Born in the district of Craven, Yorkshire, probably at the village of Gargrave; died 7 June, 1159. He studied at the University of Paris, where he is said to have composed a commentary on the Psalms; became parish priest at Gargrave, and later a Benedictine at Whitby, from where, with the abbot's permission, he joined the founders of the Cistercian monastery of Fountains. About 1138 he headed the first colony sent out from Fountains and established the Abbey of Newminster near the castle of Ralph de Merlay, at Morpeth in Northumberland. During his abbacy three colonies of monks were sent out; monasteries were founded: Pipewell (1143), Roche (1147) and Sawley (1148). Capgrave's life tells that an accusation of misconduct was brought against him by his own monks and that he went abroad (1147-48), to defend himself before St. Bernard, but doubt has been cast upon the truth of his story, which may have arisen from a desire of this story, which may have arisen from a desire to associate the English saint personally with the greatest of the Cistercians. His tomb in the church of Newminster became an object of pilgrimage; his feast is kept on 7 June.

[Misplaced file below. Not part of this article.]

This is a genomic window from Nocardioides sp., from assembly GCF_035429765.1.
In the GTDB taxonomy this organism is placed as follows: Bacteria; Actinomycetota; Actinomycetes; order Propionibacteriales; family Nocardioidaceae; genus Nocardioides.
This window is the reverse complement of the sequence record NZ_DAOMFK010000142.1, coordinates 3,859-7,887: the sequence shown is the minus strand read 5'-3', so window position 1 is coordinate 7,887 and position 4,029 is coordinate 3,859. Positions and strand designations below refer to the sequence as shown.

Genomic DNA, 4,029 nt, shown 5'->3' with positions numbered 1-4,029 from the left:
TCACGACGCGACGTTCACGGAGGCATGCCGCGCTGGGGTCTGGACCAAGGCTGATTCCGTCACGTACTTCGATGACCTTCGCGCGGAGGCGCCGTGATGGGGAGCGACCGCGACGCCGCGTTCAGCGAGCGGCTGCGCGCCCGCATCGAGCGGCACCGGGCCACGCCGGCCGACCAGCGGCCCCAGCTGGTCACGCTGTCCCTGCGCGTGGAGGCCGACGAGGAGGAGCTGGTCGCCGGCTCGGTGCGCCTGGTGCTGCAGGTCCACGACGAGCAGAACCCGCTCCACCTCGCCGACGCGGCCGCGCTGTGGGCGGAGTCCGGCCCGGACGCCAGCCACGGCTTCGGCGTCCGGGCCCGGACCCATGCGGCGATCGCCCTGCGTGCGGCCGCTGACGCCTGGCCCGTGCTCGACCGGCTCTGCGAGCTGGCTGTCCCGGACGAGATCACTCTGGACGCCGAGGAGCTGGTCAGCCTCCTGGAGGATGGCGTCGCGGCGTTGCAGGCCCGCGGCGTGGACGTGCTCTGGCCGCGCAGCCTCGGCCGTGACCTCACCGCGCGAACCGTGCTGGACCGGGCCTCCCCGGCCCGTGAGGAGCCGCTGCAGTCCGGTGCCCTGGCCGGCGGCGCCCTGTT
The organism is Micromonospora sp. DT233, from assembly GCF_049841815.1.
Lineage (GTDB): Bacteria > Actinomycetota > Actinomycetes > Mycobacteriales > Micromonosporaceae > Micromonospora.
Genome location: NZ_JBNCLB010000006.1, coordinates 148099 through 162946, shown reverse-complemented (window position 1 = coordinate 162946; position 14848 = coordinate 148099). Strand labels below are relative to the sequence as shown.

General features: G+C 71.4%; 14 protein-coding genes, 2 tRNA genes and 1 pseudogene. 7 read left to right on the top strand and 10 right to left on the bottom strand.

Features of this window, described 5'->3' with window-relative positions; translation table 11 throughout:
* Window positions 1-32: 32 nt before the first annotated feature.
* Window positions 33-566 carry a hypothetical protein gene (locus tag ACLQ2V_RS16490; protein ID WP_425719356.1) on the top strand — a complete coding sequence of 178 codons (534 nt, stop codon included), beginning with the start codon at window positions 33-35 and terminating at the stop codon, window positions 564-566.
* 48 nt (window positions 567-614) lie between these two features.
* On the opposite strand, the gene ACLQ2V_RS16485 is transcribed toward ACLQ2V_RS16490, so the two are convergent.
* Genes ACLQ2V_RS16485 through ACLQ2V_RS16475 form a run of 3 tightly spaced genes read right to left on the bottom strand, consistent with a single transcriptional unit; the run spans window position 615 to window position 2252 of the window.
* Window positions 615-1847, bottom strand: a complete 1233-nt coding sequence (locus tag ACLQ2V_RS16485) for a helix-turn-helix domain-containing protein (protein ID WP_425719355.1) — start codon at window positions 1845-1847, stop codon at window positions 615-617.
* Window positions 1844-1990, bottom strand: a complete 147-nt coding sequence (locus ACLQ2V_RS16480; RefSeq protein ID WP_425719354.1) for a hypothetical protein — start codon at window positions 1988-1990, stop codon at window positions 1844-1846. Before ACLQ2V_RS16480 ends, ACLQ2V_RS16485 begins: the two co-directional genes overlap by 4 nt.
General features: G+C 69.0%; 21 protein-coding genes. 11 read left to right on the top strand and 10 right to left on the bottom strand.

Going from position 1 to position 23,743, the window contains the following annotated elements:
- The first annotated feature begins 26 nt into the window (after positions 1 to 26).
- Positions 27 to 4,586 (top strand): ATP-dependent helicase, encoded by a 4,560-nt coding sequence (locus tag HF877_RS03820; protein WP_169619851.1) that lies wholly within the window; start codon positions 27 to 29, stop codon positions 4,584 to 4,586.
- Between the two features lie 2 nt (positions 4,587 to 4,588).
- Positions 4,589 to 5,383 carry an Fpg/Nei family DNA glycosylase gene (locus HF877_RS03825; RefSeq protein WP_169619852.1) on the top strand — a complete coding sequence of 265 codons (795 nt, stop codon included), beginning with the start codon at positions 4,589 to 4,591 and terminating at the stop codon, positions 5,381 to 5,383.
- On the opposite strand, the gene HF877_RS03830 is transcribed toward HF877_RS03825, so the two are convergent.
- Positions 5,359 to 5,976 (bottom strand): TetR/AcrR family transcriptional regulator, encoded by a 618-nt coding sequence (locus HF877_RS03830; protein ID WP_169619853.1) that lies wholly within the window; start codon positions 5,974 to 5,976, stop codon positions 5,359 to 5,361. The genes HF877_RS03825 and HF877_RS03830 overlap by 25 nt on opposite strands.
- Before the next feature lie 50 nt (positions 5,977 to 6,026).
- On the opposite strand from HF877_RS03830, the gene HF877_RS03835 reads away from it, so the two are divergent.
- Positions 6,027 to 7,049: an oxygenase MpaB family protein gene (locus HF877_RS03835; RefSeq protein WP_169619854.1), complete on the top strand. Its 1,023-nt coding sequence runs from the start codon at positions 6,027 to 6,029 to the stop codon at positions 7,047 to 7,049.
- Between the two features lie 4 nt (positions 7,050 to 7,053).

"The inner life of another that is known to God alone becomes to a much less degree open to us through friendship. It partially fills the desire of our incomplete, lonely hearts for completeness in another. Friendship brings out the best in a person through forgetfulness of self." - St. Thomas Aquinas